140. 140. 2. Techniques for overcoming bias Behavioural insights can be harnessed to increase diversity in three main ways: by training and educating people to reduce personal biases, by changing organisational processes to take bias out of decision making; and by incorporating behavioural principles in the design of programmes and communications to spur action. Educating and training people to reduce personal biases Key success factors for raising awareness and building capability include: ƒ Tailoring delivery to the audience. For example, one engineering company used a computer simulation to show how a systematic 1 percent bias against women in performance evaluation scores caused women to be underrepresented in top positions. ƒ Getting people to experience bias personally. At Google, for instance, staff are encouraged to take a test that measures biases. ƒ Reminding people about biases at key moments, such as before reviews. ƒ Helping people to focus on differences to reduce homogeneity bias and stereotyping. In one experiment, French students discriminated against potential employers who were Arabs, but stopped doing so if asked to describe differences between their photos.‡ ƒ Fostering empathy training and taking the side of the target group—a practice proven to reduce prejudice and discrimination. Simply asking “How would I feel in this situation?” can be enough to have a positive effect.‡ Changing processes and structures to reduce bias in decision making Another way to increase diversity is to introduce techniques to minimise the influence of individual biases on key decisions. These techniques can take several forms: ƒ Analytical. One approach to reduce bias in recruitment is to define scoring criteria for each candidate and Source: Diversity matters, Mac Kinsey 2015
  141. 141. ƒ Fostering empathy training and taking the side of the target group—a practice proven to reduce prejudice and discrimination. Simply asking “How would I feel in this situation?” can be enough to have a positive effect.‡ Changing processes and structures to reduce bias in decision making Another way to increase diversity is to introduce techniques to minimise the influence of individual biases on key decisions. These techniques can take several forms: ƒ Analytical. One approach to reduce bias in recruitment is to define scoring criteria for each candidate and use an algorithm rather than human judgement to make decisions based on the criteria. Daniel Kahneman has applied this technique to improve the assessment of candidates for the Israeli army.* Modified versions of the technique have been used by a variety of companies, including McKinsey. ƒ Debate. One effective way to identify bias in decision making is to institute a “pre-mortem” by asking people to imagine what could go wrong if a particular decision is taken.§ Another technique is to nominate an individual to act as devil’s advocate and challenge assumptions behind decisions, such as implicit stereotypes. A number of studies have shown that this approach leads to better decisions. ƒ Organisational. Companies can, for example, create a decision challenge team. Applying behavioural economics principles to diversity efforts McKinsey has identified seven ways to apply behavioural principles: use information about peers, use people’s natural reflexes, make sure information comes from a credible origin, provide strategic context, trigger an emotional response, make information salient, and appeal to an individual’s self-image. Many of these techniques can be used to enhance the effectiveness of diversity programmes; for instance: Source: Diversity matters, Mac Kinsey 2015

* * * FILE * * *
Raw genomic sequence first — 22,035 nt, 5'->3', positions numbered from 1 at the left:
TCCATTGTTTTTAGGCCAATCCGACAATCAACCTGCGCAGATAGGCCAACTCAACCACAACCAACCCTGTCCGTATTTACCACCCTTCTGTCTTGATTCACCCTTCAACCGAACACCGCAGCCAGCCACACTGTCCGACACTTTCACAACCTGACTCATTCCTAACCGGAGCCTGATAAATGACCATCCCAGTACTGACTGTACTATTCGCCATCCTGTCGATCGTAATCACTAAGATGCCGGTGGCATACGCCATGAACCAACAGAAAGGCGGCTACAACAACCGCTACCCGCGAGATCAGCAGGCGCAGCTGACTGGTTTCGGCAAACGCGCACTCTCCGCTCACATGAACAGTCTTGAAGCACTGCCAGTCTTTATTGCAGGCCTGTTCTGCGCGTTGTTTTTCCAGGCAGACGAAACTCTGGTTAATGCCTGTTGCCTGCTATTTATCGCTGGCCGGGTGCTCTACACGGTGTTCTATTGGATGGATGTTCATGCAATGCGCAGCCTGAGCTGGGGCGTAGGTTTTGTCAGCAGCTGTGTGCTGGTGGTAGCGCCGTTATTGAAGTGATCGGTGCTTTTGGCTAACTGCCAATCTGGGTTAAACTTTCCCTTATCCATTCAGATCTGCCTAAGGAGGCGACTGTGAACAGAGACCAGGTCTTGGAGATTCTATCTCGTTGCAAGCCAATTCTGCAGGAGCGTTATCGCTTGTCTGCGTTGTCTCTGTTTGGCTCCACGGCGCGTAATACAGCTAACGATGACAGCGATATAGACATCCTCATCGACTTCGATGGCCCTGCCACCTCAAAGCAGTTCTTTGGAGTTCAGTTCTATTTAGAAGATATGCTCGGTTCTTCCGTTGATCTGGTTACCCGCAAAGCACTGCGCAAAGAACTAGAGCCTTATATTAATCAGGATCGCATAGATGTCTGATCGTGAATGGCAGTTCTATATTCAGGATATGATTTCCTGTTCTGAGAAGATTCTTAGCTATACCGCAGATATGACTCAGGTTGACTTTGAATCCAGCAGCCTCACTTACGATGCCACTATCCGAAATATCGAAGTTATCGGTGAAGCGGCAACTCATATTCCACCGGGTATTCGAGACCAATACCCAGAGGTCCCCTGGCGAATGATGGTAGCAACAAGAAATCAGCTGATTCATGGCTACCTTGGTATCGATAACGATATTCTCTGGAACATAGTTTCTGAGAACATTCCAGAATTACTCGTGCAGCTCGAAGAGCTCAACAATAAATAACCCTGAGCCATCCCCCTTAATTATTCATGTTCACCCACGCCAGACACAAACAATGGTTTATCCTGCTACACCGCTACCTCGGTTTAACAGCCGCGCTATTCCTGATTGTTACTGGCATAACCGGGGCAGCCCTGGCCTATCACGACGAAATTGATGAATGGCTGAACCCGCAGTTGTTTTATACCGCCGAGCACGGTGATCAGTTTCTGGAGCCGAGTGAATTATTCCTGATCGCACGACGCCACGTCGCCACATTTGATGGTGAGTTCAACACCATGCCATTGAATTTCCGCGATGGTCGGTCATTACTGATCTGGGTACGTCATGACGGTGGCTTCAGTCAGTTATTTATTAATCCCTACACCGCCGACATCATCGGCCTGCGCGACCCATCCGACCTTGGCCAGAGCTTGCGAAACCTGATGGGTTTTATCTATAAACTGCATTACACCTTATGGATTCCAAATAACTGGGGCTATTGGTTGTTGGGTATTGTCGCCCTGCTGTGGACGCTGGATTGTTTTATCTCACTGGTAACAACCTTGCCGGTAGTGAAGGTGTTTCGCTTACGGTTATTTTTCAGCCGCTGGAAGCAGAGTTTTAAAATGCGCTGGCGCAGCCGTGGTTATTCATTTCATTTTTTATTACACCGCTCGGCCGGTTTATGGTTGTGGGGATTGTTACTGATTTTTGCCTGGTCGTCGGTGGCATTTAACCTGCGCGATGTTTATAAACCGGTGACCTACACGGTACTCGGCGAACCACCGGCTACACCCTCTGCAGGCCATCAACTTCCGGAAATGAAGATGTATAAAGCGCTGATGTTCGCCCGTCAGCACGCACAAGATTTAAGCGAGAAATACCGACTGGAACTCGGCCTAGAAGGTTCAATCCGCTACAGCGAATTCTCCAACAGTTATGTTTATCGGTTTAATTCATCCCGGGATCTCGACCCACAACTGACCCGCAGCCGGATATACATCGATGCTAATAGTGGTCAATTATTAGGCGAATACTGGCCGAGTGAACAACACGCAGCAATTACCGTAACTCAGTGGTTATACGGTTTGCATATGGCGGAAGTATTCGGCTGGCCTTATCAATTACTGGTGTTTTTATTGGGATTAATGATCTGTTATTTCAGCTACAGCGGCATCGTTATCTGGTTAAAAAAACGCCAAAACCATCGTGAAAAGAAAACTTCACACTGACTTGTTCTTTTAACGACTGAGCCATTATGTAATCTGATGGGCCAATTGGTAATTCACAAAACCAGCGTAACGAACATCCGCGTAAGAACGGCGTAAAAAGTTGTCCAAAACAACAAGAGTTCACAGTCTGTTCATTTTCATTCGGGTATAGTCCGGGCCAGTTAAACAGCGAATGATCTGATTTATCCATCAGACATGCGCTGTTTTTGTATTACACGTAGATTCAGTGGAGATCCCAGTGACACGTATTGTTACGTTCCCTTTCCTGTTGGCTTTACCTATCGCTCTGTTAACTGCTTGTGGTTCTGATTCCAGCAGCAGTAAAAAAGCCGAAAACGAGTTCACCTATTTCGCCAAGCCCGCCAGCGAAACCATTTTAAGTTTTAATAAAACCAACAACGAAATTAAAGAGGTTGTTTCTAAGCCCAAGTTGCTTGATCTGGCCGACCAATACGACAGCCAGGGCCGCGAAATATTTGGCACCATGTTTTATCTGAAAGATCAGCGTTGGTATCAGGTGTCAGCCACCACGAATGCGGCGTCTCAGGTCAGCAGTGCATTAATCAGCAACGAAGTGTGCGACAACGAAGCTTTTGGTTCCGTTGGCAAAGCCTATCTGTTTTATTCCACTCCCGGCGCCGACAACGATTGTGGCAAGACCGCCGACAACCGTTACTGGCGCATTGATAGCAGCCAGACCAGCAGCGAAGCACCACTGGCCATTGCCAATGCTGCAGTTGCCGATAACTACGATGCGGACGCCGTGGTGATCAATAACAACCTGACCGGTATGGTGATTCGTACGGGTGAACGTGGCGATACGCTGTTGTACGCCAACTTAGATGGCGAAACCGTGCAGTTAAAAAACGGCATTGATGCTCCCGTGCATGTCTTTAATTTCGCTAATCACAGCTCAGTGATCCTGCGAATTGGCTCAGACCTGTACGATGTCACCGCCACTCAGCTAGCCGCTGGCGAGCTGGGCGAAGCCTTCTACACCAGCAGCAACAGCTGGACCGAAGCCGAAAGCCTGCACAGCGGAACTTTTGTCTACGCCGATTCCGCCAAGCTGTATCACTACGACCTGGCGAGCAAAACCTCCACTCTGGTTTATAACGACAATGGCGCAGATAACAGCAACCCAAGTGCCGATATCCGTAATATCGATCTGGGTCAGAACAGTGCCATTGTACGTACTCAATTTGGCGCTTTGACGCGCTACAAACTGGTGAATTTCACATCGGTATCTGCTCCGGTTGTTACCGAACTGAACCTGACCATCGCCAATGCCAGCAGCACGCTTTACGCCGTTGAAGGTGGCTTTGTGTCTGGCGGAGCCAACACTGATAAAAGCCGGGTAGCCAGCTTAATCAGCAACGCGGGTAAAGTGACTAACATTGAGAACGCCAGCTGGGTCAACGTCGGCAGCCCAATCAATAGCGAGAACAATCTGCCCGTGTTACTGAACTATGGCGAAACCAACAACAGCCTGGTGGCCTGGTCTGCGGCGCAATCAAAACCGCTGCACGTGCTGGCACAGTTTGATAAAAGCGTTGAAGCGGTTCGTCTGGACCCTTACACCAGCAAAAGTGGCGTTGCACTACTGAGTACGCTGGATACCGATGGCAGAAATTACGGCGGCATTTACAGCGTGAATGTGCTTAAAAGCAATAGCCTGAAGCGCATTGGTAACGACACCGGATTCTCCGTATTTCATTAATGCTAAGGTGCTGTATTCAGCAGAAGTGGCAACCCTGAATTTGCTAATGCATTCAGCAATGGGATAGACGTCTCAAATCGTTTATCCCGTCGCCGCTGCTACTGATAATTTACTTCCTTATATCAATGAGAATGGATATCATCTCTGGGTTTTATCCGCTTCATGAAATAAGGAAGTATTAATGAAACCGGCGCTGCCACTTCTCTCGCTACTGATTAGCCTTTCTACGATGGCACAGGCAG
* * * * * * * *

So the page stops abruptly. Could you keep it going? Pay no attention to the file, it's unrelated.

142. 142. ƒ Peers: highlight the positive achievements of peers. This has been shown to be one of the most effective ways to influence people. For example, informing taxpayers that others pay their tax significantly increased tax contributions, whereas reminders of prosecution or how tax is used did not.¶ A company could use internal statistics from other departments or business units that are more advanced in achieving diversity, as well as external data on highly regarded competitors. Telling employees about their peers’ contributions to diversity is another effective technique. ƒ Reflexes: prime people with images and words that discourage biases. A striking example of the effects of priming—or introducing subliminal clues—was provided by research that showed that when Asian women were reminded about their gender, they performed significantly worse in a maths test than when they were reminded about their ethnicity.** Companies can use priming techniques strategically to reduce bias, for example by displaying pictures of well-known powerful women. ƒ Origin: make sure that diversity messages come from trusted opinion leaders within the organization, whether they are line workers or managers, rather than from a diversity group that may be seen as an outsider.†† * Daniel Kahneman, Thinking, Fast and Slow, Allen Lane, 2011. † Brian A. Nosek, Mahzarin R. Banaji, and Antony G. Greenwald, “Math = male, me = female, therefore math ≠ me”, Journal of Personality and Social Psychology, 2002, volume 83, number 1, pp. 44-59. ‡ Scott Plous, editor, Understanding prejudice and discrimination, McGraw-Hill, 2003. § Gary Klein, “Performing a project pre-mortem”, Harvard Business Review, September 2007. Ryan T. Hartwig, “Facilitating problem solving: A case study using the devil’s advocacy technique”, Group Facilitation, number 10, 2010. ¶ Richard H. Thaler and Cass R. Sunstein, Nudge: Improving decisions about health, wealth, and happiness, Yale University Press, 2008. ** Clayton M. Christensen, Stephen P. Kaufman, and Willy C. Shih, “Innovation killers: How financial tools destroy Source: Diversity matters, Mac Kinsey 2015